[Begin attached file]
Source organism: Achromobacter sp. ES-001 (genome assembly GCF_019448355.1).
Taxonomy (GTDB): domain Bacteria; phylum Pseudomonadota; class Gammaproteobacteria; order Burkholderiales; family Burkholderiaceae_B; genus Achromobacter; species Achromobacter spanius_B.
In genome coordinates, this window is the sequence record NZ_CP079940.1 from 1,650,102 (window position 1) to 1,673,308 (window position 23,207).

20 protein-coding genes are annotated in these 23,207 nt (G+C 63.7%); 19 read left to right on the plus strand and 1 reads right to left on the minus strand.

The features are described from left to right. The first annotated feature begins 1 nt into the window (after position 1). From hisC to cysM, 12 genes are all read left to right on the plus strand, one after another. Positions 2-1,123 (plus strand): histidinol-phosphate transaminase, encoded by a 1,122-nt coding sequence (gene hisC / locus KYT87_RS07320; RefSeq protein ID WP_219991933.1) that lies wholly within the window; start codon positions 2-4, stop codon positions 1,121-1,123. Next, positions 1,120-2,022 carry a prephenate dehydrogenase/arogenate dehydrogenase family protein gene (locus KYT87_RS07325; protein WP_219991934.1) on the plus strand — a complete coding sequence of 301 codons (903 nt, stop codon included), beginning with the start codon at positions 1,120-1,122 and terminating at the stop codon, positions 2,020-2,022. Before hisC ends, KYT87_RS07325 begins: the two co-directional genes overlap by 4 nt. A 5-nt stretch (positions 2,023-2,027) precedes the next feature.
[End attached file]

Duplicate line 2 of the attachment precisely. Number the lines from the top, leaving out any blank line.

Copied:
Taxonomy (GTDB): domain Bacteria; phylum Pseudomonadota; class Gammaproteobacteria; order Burkholderiales; family Burkholderiaceae_B; genus Achromobacter; species Achromobacter spanius_B.